Comment


                      • Dear Bill,

                        I am simple and try to keep things simple.

                        The greatest 3 players at each position, and the top five pitchers, regardless of the idiotic term "role," are as follows:

                        1B Gehrig
                        Sisler
                        Foxx

                        2B Hornsby
                        Lajoie
                        Mr. Robinson

                        3B Schmidt
                        Robinson (not MR. Robinson, simply Brooksie)
                        Traynor

                        SS Wagner
                        Rodriguez
                        Banks

                        OF Ruth, Speaker, and Cobb
                        Jackson ("Okay kid, it ain't so"), DiMaggio, and Williams
                        Musial, Mays, and Robinson (Skipper Frank)

                        C Dickey, Berra, Bench

                        P Johnson (not the one who should retire)
                        Mathewson
                        Koufax
                        Grove
                        Alexander
                        Baseball articles you might not like but should read.

                        Comment


                        • Originally posted by Pghfan987
                          As far as I am concerned, the two had virtually identical careers in terms of length. While in the Negro Leagues, it is not like Jackie was a car salesman- he was still playing baseball. And if EVER someone deserved points beyond what is visible on the stat sheet, it is Jackie, IMO.

                          My top 2Bman:

                          1) Rogers Hornsby
                          2) Eddie Collins
                          3) Napoleon Lajoie
                          4) Jackie Robinson
                          5) Joe Morgan
                          6) Charlie Gehringer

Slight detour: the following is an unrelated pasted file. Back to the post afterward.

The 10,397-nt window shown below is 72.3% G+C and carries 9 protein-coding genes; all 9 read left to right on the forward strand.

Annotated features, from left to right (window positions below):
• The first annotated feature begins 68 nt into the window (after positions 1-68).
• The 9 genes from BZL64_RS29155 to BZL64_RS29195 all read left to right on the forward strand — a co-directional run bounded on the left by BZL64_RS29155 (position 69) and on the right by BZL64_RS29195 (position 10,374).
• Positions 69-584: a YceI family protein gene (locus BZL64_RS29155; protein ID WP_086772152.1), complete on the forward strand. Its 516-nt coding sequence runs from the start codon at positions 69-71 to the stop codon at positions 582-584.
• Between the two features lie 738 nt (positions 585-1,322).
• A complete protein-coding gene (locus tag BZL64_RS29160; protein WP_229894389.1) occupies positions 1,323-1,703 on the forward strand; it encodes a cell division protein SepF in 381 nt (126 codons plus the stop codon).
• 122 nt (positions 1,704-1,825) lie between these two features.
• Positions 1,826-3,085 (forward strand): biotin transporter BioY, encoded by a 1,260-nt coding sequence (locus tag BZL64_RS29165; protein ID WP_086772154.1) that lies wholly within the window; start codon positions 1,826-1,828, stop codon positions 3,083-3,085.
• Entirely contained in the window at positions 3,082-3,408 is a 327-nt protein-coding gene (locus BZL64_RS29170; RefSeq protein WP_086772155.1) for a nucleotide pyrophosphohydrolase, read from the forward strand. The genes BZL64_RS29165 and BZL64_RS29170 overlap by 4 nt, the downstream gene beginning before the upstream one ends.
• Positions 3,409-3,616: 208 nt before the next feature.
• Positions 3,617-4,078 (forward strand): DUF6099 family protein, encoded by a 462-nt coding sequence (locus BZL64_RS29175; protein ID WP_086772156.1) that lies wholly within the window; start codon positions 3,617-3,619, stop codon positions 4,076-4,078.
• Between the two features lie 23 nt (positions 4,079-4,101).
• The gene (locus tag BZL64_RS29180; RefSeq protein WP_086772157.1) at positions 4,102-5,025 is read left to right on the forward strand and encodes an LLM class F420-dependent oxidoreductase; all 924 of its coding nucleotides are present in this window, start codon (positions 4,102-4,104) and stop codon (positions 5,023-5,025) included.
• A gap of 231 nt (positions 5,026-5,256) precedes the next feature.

Mark
                          I believe Jackie only played one season of Negro League basball in 1945 and it was only about 50 games.
                          Strikeouts are boring! Besides that, they're fascist. Throw some ground balls - it's more democratic.-Crash Davis

                          Comment


                          • Originally posted by LouGehrig
                            Dear Bill,

                            I am simple and try to keep things simple.

                            The greatest 3 players at each position, and the top five pitchers, regardless of the idiotic term "role," are as follows:

                            2B Hornsby
                            Lajoie
                            Mr. Robinson
                            A top 3 without Collins or Morgan

                            <3B Schmidt
                            Robinson (not MR. Robinson, simply Brooksie)
                            Traynor>

                            A top 3 without Mathews or Brett
                            Mythical SF Chronicle scouting report: "That Jeff runs like a deer. Unfortunately, he also hits AND throws like one." I am Venus DeMilo - NO ARM! I can play like a big leaguer, I can field like Luzinski, run like Lombardi. The secret to managing is keeping the ones who hate you away from the undecided ones. I am a triumph of quantity over quality. I'm almost useful, every village needs an idiot.
                            Good traders: MadHatter(2), BoofBonser26, StormSurge

                            Comment


                            • Originally posted by LouGehrig
                              Dear Bill,

                              I am simple and try to keep things simple.

                              The greatest 3 players at each position, and the top five pitchers, regardless of the idiotic term "role," are as follows:
                              Thanks, Lou! So much. I like that you're a traditionalist, like me. So few of us left! Old school LIVES.

                              Bill Burgess

                              Comment


                              • I'd like more voters.

                                Comment